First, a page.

Just 37 legislators, representing less than a third of the total New Jersey Legislature, are scheduled to come to Trenton today – but it still might be the most important legislative day of the year.
That’s because three of the legislature’s most influential committees – the Senate Budget and Appropriations Committee, the Senate Judiciary Committee, and the Assembly Budget Committee – are meeting, likely for the last time before the summer recess. Not only will they vote on the budget, which still has not been released, they’ll also be hearing dozens of other critical bills affecting broad swaths of the state.
The Senate and Assembly won’t hold full voting sessions, when bills actually get passed and sent to the governor’s desk, until Wednesday. But those bills can’t reach the floor at all if they aren’t hashed out today, in front of a packed committee room and among legislators who might not have seen their full text until minutes before.
Here’s what’s going down in the statehouse today.
Naturally, the single most important thing that will come up for a vote today is the state budget, which allocates how tens of billions of dollars of state money will be spent in Fiscal Year 2023. The budget process formally began back in early March, after Gov. Phil Murphy delivered his annual budget address to a joint session of the legislature, and the final bill needs to be passed by this Thursday at midnight to avoid a government shutdown.
Unfortunately, no one outside of a select cohort of Democratic legislators and staffers actually knows what the budget looks like.
The bill still hasn’t been introduced or posted to committee, despite theoretically coming up for a vote in both the Senate Budget and Appropriations Committee and the Assembly Budget Committee in just a few hours. Right now, the Senate committee agenda helpfully says that the budget “appropriates $X in State funds and $X in federal funds for the State budget.”
As Senate Republican Budget Officer Declan O’Scanlon (R-Little Silver) noted on Twitter, that means virtually no one – including press, Republican legislators, and members of the public – will realistically be able to read the hundreds-of-pages-long budget before it goes through committee.
“No one voting on the $50 billion expenditure of your $ will have had the time to effectively read and analyze the document,” he wrote. “Totally irresponsible.”
New Jersey has always had transparency issues on its budget process, but this year is especially bad. Last year, the budget was introduced and made publicly accessible on June 21; in 2019, it was introduced on June 17. (The 2020 budget process featured a three-month delay due to Covid, so the same timeline didn’t apply.)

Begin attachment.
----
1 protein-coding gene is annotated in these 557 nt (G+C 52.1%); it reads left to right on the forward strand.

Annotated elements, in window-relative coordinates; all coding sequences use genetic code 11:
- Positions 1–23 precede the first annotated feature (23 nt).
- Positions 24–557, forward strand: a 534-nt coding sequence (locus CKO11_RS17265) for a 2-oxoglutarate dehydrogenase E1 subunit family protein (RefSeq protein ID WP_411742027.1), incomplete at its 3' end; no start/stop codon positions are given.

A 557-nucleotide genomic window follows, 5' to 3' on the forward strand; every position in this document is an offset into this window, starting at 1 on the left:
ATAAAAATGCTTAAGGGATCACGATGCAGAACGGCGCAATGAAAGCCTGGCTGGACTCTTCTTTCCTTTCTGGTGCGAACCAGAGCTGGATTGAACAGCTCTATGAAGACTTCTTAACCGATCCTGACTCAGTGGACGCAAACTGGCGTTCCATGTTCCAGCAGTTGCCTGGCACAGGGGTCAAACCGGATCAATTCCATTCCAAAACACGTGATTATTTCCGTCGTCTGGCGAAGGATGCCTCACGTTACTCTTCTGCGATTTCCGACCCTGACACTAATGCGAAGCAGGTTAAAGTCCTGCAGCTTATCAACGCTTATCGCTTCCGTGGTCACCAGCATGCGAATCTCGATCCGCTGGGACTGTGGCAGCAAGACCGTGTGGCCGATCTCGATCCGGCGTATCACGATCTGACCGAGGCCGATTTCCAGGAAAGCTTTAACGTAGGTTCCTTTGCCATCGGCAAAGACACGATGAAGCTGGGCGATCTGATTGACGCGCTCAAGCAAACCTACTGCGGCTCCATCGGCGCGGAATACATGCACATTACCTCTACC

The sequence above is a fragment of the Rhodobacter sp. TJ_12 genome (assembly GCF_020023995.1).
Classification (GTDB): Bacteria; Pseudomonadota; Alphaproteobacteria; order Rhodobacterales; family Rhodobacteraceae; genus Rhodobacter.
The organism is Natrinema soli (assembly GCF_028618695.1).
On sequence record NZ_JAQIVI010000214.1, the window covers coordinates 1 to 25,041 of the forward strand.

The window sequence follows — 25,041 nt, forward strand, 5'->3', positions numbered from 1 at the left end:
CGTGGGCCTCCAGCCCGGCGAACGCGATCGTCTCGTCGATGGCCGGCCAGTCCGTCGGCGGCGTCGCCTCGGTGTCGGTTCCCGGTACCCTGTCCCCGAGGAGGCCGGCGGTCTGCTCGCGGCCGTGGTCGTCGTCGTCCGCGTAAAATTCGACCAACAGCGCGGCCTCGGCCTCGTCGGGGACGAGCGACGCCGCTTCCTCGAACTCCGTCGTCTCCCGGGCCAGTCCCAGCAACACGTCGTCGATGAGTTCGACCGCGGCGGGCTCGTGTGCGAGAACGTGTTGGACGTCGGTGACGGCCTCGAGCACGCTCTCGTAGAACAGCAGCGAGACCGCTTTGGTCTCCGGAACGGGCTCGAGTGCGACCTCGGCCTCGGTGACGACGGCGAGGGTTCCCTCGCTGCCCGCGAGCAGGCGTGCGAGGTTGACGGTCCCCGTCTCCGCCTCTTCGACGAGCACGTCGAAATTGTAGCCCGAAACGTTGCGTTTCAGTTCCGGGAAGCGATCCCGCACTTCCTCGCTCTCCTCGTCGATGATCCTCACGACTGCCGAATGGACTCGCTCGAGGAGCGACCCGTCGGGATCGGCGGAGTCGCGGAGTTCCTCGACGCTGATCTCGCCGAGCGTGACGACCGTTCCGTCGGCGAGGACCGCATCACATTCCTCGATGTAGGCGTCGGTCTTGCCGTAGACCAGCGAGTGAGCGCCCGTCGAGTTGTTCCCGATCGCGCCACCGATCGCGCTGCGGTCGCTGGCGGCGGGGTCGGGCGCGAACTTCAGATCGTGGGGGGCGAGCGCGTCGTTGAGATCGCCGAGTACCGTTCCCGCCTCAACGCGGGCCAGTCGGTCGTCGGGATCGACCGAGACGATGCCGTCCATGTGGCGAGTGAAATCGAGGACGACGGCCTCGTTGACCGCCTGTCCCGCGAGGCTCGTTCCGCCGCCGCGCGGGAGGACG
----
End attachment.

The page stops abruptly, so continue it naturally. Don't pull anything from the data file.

What that means is that the next four days of legislative activity will be even more fevered than usual – with few outside of Trenton’s inner circles able to meaningfully participate.
In an unexpected turn of events, all three committees holding meetings today will hear three bills related to abortion access. (The Assembly Budget Committee didn’t even have them scheduled until around midday today, an indication of just how last-minute some negotiations are.)
One bill, S2642/A3974, prohibits the extradition of individuals to other states for crimes related to reproductive health services that are legal in New Jersey; two others, S2633 and A3975, clarify other state’s residents’ access to abortion services in New Jersey and protect New Jersey abortion providers from other states’ laws, respectively.
Essentially, what the two bills attempt to do in tandem is establish New Jersey as a safe haven for abortions, both for New Jersey residents and residents of other states, as dozens of states around the country work to create their own laws banning or severely limiting abortion.
That’s not all of what Murphy has said he wants enacted in the wake of Roe v. Wade’s fall, but it’s a significant start. Just a week and a half ago, Senate President Nick Scutari (D-Linden) downplayed the possibility of abortion legislation passing the legislature before the summer recess.
While having committee hearings is a critical first step, however, the bills still might run aground with so little time left. As shown by last session’s vote on the Freedom of Reproductive Act, enough Democratic legislators are squeamish on abortion issues to potentially sink any bill expanding or codifying abortion access.
With a number of key judicial and cabinet posts still without a Senate-confirmed officeholder, the Senate Judiciary Committee is taking up one last slate of Murphy nominees before the summer recess begins. (Committee Chair Brian Stack (D-Union City) has said he’ll hold at least one committee meeting over the summer, so there will be more opportunities for nominees to go through in the near future.)